* Is It Enough To Be Strong At '4ps' To Build A Strong Brand?

The process of marketing, which includes 'product, pricing, promotion, and place' helps define 'product/service' and 'other aspects'. Each of these four activities includes the process of brand formation, i.e. Branding. However, none of these in isolation of together define the complete branding process. It is just not enough to:

o Develop a product based on customer need,
o Develop an attractive packing,
o Decide on a brand name,
o Design likeable and relevant advertising,
o Arrive at an appropriate price,
o Run consumers offer,
o Implement efficient sales and distribution plan,
o Keep tab on competition,
o Contact market research to ascertain effectiveness of marketing initiatives,
o Market segmentation,
o Undertake billed brand position,
o Redress customer's complaints tactfully, etc.

All the above are important activities and have a role to play in branding. But this does not provide a structured and complete process. The process of branding is too critical, not to have its own identity, structure, and distinct place in a marketer's 'things to do'. Unless it is done, 'product, price, promotion, and place,' may happen, but brand formation may not happen. Enough of such cases exit at the market place. Once the process of branding is understood and planned for a brand, other activities, Vis, 'product, price, promotion, and place need to be tuned around it. These together will go a long way in building strong brand.

* What Is Brand Management?

Brand management is the application of marketing techniques to a specific products, product line, or brand. It seeks to increase the product's perceived value to the customers and thereby increase brand franchise and brand quality. Marketers see a brand will continue with present and future purchases of the same product. This may increase sales by making a comparison with competing product more favorable. It may also enable the manufacturer to change more for the product. The value of the brand is determined by the amount of profit it generates for the manufacturer. This results from a combination of increased sales and increased price.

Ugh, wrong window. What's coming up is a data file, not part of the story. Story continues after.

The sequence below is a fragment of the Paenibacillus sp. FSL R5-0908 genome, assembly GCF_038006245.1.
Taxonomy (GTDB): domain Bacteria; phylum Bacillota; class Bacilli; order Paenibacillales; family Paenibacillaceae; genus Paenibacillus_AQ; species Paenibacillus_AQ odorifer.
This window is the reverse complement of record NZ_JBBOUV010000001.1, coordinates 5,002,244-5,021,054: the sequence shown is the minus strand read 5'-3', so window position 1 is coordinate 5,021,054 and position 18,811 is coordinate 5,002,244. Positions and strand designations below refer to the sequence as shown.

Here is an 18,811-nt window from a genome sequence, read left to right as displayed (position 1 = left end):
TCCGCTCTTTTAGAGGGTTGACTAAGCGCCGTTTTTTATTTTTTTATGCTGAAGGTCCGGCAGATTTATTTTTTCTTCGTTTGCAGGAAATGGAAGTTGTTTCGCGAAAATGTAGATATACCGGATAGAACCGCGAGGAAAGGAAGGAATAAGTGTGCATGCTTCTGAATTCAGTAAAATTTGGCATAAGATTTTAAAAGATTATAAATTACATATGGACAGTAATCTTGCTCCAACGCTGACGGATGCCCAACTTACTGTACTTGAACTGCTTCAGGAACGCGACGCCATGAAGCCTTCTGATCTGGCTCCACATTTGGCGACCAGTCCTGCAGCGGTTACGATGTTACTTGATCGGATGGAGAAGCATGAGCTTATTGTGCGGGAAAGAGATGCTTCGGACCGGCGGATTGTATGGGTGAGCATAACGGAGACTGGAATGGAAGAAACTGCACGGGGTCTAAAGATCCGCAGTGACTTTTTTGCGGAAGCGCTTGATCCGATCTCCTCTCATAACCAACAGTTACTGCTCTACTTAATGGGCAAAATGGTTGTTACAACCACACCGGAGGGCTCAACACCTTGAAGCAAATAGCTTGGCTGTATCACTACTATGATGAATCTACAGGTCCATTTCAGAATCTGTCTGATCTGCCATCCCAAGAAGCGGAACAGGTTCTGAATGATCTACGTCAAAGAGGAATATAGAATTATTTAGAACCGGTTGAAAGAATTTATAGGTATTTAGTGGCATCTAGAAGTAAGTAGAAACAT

The annual list of the world's most valuable brands, published by inter brand and Business Week, indicates that the market value of companies often consists largely of brand equity. Research by MeKunsey & Company, a global consulting firm, in 2000 suggested that strong, well-leveraged brands produce higher returns to shareholders than weaker, narrower brands. Taken together, this means that brands seriously impact shareholder value, which ultimate makes branding a CEO responsibility.

* Branding/Manageable Elements Of The Brand

Consumers are human beings. They know brands, express about brands think brands, feel brands, compare brands, choose brands, recommend brands, reject brands, buy brands, and do not buy brands through a combination of :

o Brand name
o Brand associations
o Brand attitude
o Brand looks
o Brand personality, and

All these are not just a matter of semantics. These are specific manageable concepts, born and brought up on the minds and hearts of the consumers, linked to each other in more ways than one. These, if 'added' to a product, lead to creation of brand.

As per the branding model, this in a way is a branding process:

* Brand Relationship is the ultimate achievement need of branding. All other aspects (e.g. Brand Positioning) might happen but if this does not happen the job is not complete. Brand Relations happens of 'image' and 'attitude' for a brand exits. It is the resultant effect of these two aspects of a brand.

* Brand Attitude defines what the brand thinks about the consumer, as per the consumer. A brand may have 'attitude' on one or more aspects.

* Brand Image includes two aspects of a brand its associations and its personality. A brand may have image on one more aspects.

* Brand Associations includes all the linked up in memory about the brand. It could be specific to attributes, features, benefits or looks of the brand. A brand may have a range of associations. But the one association that stands out in memory and differentiates it becomes the 'positions' of the brand. A brand may have one or more associations but no 'positions'.

* Brand Looks, which have a role to play in forming/reinforcing brand associations are facilitated by two key properties of a brand its name and its symbol. While brand name is a necessary condition for existence of brand relationship, the same is not true for brand symbol. However, if the latter exists it helps the process of brand relationship and reinforces it.

* Brand symbol includes two visual signals of a brand its character (e.g. Amul girl. Pillsbury doughboy) and its logo.

* 'necessary' aspects for brand relationship to exist are:

o brand name,
o brand associations, and
o brand attitude

* 'Highly desirable' aspects for brand relationship to exist are (excluding the 'necessary' aspects):

o brand position, and
o Brand symbol.

* Conclusion

The above mentioned elements of the Brand are manageable. A firm has to adapt all the elements with its target segment and with proposed positioning of the Brand. As we discussed earlier that today is the era of branding. So, it's very obvious that Brand management at global level becomes very crucial and important. At global level starting from Brand name to Brand Relationship all the elements should be adopted with the culture and environment of the concerned country.

Dhanpal Shah
MBA 2nd Semester
K.N.V. Institute of Business Management
Metoda, Rajkot-360 003

Source: E-mail March 20, 2008